Iodine Pills Distributed in Japan Offer Limited Protection From Effects of Radiation
Japan has distributed potassium iodine tablets to residents who may have been exposed to radiation from the nuclear power plants damaged by the recent earthquake, but in recent years, U.S. authorities have questioned whether the benefits of such pills have been exaggerated or misunderstood.
Potassium iodine, or what’s known as KI, “is not an ‘anti-radiation’ drug,” then-White House official John Marburger wrote in a 2008 memo [PDF]. “Public misunderstanding of KI and its limits may lead to a dangerous sense of false confidence that KI provides inoculation against all forms of radiation.”
Potassium iodide helps protect against thyroid cancer—a major risk following radiation exposure—by reducing the amount of radioactive iodine absorbed by the thyroid gland, according to the U.S. Nuclear Regulatory Commission. It doesn’t protect other organs, and it doesn’t protect against other radioactive materials.
The Bush Administration scrapped a plan [PDF] to distribute these pills more widely to residents near the nation’s more than 100 nuclear reactors, finding that evacuating residents and keeping contaminated food from them could be more effective: “The focus on evacuation should not be diverted or confused by attempts to distribute KI from stockpiled locations,” the memo said.
The decision outraged Rep. Ed Markey, the Massachusetts Democrat who had successfully pushed legislation calling for distribution of the pills to be expanded from a 10-mile radius to a 20-mile radius for residents living in the vicinity of nuclear power plants.
The nuclear commission’s current position is that iodine pills don’t make sense for those beyond a 10-mile radius. Instead, wrote the commission, the “major risk of radioiodine exposure is from ingestion of contaminated foodstuffs, particularly milk products”—and the most effective way to deal with that is to simply avoid milk or other contaminated dairy.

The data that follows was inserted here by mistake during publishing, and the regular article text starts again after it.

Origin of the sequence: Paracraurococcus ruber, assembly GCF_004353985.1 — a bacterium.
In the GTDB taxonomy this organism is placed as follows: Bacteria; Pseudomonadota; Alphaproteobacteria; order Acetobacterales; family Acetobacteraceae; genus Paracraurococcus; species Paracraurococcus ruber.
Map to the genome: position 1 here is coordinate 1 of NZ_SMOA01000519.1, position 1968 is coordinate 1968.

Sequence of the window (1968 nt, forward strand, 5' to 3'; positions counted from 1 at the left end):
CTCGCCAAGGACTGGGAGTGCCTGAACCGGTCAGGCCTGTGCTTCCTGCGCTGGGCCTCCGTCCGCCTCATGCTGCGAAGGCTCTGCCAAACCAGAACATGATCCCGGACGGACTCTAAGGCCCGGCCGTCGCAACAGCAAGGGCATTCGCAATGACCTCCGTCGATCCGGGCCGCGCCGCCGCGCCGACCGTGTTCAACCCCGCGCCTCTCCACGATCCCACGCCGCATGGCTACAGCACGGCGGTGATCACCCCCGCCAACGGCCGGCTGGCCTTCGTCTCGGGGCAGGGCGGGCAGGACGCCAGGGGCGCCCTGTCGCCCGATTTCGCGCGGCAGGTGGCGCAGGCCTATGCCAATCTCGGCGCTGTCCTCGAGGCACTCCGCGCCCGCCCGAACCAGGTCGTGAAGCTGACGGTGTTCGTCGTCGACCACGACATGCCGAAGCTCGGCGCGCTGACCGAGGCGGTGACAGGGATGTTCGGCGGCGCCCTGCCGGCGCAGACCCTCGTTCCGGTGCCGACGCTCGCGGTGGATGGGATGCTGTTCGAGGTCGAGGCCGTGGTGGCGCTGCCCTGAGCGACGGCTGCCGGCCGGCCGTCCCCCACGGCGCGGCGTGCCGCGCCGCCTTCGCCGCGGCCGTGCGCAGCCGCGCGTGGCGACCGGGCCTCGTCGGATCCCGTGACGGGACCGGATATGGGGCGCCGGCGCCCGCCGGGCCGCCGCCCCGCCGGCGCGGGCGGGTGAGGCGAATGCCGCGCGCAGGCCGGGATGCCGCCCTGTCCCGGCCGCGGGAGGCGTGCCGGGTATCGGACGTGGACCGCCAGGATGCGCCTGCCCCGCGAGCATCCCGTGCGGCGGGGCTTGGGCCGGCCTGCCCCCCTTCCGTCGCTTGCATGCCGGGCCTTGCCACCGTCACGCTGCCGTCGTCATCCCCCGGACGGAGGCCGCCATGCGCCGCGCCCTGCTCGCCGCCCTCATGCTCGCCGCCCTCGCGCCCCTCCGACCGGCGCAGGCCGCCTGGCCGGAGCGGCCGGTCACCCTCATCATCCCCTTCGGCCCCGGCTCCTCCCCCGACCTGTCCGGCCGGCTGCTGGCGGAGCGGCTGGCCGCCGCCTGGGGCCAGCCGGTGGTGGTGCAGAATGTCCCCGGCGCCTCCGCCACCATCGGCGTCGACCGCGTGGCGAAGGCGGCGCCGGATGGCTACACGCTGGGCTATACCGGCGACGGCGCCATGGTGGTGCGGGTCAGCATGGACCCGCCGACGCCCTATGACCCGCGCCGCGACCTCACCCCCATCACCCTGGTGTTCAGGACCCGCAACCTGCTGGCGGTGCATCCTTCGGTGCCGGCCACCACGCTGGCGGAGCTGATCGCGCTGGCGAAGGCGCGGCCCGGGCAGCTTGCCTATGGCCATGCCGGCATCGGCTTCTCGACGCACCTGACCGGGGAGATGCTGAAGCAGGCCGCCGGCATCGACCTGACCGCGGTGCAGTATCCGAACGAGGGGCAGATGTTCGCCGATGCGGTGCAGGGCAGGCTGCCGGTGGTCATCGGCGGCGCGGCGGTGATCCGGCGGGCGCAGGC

Dr. David J. Brenner, director of the Columbia University’s Center for Radiological Research, also downplayed the pills’ effectiveness to the New York Times:
Dr. Brenner said the iodine pills were protective, but were “a bit of a myth” because their use is based on the belief that the risk is from inhaling radioactive iodine. Actually, he said, 98 percent of people’s exposure comes from milk and other dairy products.
“The way radioactive iodine gets into human beings is an indirect route,” he said. “It falls to the ground, cows eat it and make milk with radioactive iodine, and you get it from drinking the milk. You get very little from inhaling it. The way to prevent it is just to stop people from drinking the milk.”
States and local governments may request tablets from the Nuclear Regulatory Commission to distribute to residents within the 10-mile range of a nuclear power plant, but they’re not required to.
One NRC official told USA Today in 2007 that one of the concerns about the iodine tablets was that distributing them would stir fears among residents about whether U.S. plants were safe:
[NRC senior advisor for preparedness Patricia] Milligan also says the NRC is concerned about undermining the reputation of the nuclear industry.
"It's always a concern that if you expand the distribution (of the pills), you don't have confidence in the plants," she says. "We have studies that show the safety of our plants."
Questions about whether U.S. nuclear facilities are adequately prepared for a major natural disaster continue to be of concern as Japan races to cool its damaged nuclear reactors and avert a full meltdown.
The NRC, meanwhile, has continued to state that U.S. plants are safe.
With the disaster in Japan, we're investigating questions about nuclear safety.
The Story So Far
Following a massive earthquake and tsunami in Japan, hydrogen explosions rocked three reactors at the Fukushima Daiichi nuclear power plant. Radioactive spent fuel stored in pools was also affected, especially at one reactor—the plant has a total of six—where multiple fires erupted. Evacuation orders were issued, potassium iodine tablets distributed, and plant employees used seawater and external electrical power to cool the stricken reactors, three of which had a partial core meltdown.
Latest Posts on this Topic
Our Hottest Stories
- Big Investors Push for Auditors to Sign Financial Statements
- Q&A: What Can U.S. Health Care Learn from the Ebola Outbreak?
- Government Will Withhold One-Third of the Records from Database of Physician Payments
- What to Look For In Dueling Autopsies of Michael Brown
- New York City Will Pay $10 Million to Settle Wrongful Conviction Case
- The Best Reporting on Federal Push to Militarize Local Police
- Q&A: The Hidden Costs of Tobacco Debt
- In California, Some Efforts to Toughen Oversight of Assisted Living Falter